Discover Vintage America - NOVEMBER 2019

A charming history – charm quilts through the centuries, Part three

Every day we are making quilt history, it is a living history. I was reminded of this while recently discussing charm quilts with quilt historians and quilt makers. It is exciting to share their stories.

Because charm quilt makers tend to shoot for quilts made with 999 or 1,000 different pieces, the resulting quilts are demanding endeavors. Even more daunting are the Millennium, Year 2000 or Y2K quilts, made at the turn of the century, and often displaying 2,000 different pieces of fabric!

 


Remember, no two pieces are supposed to be alike. Keeping track of all those fabrics and making sure there are no repeats is taxing. Some makers embrace the task and take pleasure in being able to make quilts from their stash.

Maine quilter, Wendy Reed said she is, "often obsessed with making sure I use no repeats in many of my quilts. One of the advantages of having a substantial stash." She proudly pieced out "2,000" in tiny squares across her Millennium quilt and jokes "about the fact that I did not have to swap or shop to come up with 2,000 different fabrics!"

Doris Gerard is working on a series of very small-scale charm quilts. She discovered she could "cut out fabric pieces for eight quilts from one five-inch charm square. Thimble, Octagon, Kite, 60-degree and 72-degree Diamonds, Clamshell, Equilateral triangle and a tiny 60-degree Diamond Star." The Thimble charm now, "has 4,200 different fabrics sewn together with approximately 3,500 in a bin waiting to be added," Gerard said.

Amassing all those fabric pieces, cutting and sewing them back together, often takes years, if not decades to complete. Not surprisingly, this adds to the likelihood of those annoying repeats.
California quilter, Patt Seitas choose a lighthearted approach to the almost inevitable repeats. She turned the problem of losing track of fabrics into entertainment.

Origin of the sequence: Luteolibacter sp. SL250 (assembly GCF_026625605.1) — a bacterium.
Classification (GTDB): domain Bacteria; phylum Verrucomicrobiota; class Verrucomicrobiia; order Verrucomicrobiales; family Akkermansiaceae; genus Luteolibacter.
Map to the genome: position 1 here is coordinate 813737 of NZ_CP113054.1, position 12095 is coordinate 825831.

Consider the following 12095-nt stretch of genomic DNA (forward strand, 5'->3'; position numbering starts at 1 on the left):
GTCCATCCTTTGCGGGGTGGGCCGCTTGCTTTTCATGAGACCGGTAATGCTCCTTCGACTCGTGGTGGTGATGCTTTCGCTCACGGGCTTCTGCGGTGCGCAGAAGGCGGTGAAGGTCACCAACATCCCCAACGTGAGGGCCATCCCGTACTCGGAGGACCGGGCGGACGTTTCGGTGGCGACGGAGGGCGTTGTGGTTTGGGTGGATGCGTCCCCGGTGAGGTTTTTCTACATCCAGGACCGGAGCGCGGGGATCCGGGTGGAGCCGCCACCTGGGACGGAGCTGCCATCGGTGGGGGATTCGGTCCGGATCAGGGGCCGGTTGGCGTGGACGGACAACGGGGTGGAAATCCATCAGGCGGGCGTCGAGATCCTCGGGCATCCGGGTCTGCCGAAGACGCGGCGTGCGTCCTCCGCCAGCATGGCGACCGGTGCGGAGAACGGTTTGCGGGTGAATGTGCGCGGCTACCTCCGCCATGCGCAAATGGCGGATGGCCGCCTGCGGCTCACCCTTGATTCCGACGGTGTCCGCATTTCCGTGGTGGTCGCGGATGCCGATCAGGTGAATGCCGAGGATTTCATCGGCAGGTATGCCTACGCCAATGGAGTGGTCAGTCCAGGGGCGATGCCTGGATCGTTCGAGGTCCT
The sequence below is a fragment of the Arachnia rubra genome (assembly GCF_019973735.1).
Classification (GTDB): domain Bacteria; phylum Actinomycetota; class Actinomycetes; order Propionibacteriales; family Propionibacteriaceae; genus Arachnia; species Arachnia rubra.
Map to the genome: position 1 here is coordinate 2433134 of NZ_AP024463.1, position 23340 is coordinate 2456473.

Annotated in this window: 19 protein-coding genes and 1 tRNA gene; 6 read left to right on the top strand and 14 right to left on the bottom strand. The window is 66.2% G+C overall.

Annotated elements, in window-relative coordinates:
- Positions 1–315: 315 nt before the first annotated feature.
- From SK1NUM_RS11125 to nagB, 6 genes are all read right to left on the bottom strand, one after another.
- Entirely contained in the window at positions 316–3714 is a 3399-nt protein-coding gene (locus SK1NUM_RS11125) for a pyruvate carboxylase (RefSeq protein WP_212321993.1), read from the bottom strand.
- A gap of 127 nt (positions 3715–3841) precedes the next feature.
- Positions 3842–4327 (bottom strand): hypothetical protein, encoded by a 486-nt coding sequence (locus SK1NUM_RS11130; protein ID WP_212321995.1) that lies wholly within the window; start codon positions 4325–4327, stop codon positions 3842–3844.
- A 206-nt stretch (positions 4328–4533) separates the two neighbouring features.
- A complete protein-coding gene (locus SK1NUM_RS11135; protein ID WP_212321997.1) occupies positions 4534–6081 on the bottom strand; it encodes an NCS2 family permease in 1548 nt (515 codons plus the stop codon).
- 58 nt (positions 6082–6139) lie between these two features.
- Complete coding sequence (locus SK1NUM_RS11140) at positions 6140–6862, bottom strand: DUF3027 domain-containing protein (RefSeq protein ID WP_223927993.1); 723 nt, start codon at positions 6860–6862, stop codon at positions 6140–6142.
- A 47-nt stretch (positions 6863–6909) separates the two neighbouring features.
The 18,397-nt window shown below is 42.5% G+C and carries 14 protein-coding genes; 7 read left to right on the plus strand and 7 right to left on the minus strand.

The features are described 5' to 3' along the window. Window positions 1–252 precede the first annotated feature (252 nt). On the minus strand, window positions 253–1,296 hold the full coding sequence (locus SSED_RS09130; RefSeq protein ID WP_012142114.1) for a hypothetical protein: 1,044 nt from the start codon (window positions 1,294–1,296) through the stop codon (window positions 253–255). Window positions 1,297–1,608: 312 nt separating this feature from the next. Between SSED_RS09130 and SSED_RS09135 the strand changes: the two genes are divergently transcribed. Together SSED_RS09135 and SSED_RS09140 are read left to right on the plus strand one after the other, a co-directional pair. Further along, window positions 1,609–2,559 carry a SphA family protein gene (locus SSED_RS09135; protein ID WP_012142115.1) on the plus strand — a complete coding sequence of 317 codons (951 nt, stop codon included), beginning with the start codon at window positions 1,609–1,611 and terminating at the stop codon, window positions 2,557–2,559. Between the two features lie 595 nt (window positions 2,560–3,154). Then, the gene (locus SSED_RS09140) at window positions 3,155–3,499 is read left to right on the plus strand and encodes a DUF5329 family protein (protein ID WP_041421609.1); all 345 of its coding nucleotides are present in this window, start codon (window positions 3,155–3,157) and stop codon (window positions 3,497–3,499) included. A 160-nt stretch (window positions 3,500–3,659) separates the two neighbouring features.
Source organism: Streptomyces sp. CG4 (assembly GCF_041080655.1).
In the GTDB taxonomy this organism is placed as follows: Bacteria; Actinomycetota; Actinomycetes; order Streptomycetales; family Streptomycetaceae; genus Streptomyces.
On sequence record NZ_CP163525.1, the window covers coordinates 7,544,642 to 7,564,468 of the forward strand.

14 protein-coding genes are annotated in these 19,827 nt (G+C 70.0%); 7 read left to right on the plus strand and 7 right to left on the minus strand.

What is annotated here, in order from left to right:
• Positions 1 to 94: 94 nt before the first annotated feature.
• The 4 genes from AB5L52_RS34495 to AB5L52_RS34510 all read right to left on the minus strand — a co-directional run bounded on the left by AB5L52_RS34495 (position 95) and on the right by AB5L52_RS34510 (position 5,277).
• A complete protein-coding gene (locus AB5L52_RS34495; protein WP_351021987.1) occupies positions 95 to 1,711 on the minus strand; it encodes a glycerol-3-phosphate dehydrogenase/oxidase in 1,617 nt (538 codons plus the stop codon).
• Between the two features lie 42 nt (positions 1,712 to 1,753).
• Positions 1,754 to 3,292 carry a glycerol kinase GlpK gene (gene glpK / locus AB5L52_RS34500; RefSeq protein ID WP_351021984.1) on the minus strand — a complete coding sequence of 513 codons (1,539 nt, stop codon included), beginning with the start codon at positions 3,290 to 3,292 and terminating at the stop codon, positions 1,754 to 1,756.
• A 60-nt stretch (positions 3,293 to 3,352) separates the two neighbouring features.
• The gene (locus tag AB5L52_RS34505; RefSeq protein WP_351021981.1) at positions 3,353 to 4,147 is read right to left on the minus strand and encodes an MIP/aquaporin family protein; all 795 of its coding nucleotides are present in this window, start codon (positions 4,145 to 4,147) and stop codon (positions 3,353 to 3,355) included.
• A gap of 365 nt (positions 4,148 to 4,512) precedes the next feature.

Seitas said that charm quilts, "are challenging since it always seems like I have duplicate patches show up. On a group project, they were so many that I gave up and called it a game quilt – can you find the matching patches?"

In 1999, Brenda Grampas started her hand-pieced queen-sized Millennium quilt comprising 1,800 apple cores (pictured in Part 2) as "a fabric study of fabrics available to the quilter at Y2K." She stitched and collected fabrics from family and friends until 2004. "When putting it together I noticed two duplicate fabrics, thus the title, 'Nearly Charming'." She "hand pieced it and it was a take-along project for about five years," Grampas noted.

Grampas' story depicts several common charm quilt themes. Many of these quilts were hand-pieced with standard piecing or over paper templates (English paper piecing). They were popular as portable hand piecing projects that helped pass time at ball games or doctor's appointments.

Another common thread was a desire to document a fabric time period or one's collection, especially of antique reproduction fabrics. Israeli quilter Ady Hirsch noted: "I have a huge stash, so decided to set myself a challenge by making a charm quilt without repeats. Tumbling Blocks seemed ideal because the light-medium-dark play enabled me to use a maximum number of fabrics."

California quilter Susie Wright also chose Tumbling Blocks. Her top was made in the early 1990s as she learned quilt history by studying and recreating antique quilts.
Illinois quilt restorer Ann Wasserman made charm quilts for her babies in the 1990s. She'd "heard the bit of folklore that a charm quilt that repeats one and only one fabric has special magic. So that's what I did."

I hope you will be inspired to record a special event or showcase your fabric collection with a charming quilt.


Sandra Starley is nationally certified quilt appraiser, quilt historian, and avid antique quilt collector. She travels throughout the U.S. presenting talks on antique quilt history, fabric dating classes and trunk shows as well as quilting classes. Learn more at utahquiltappraiser.blogspot.com. Send your comments and quilt questions to SandraStarley@outlook.com

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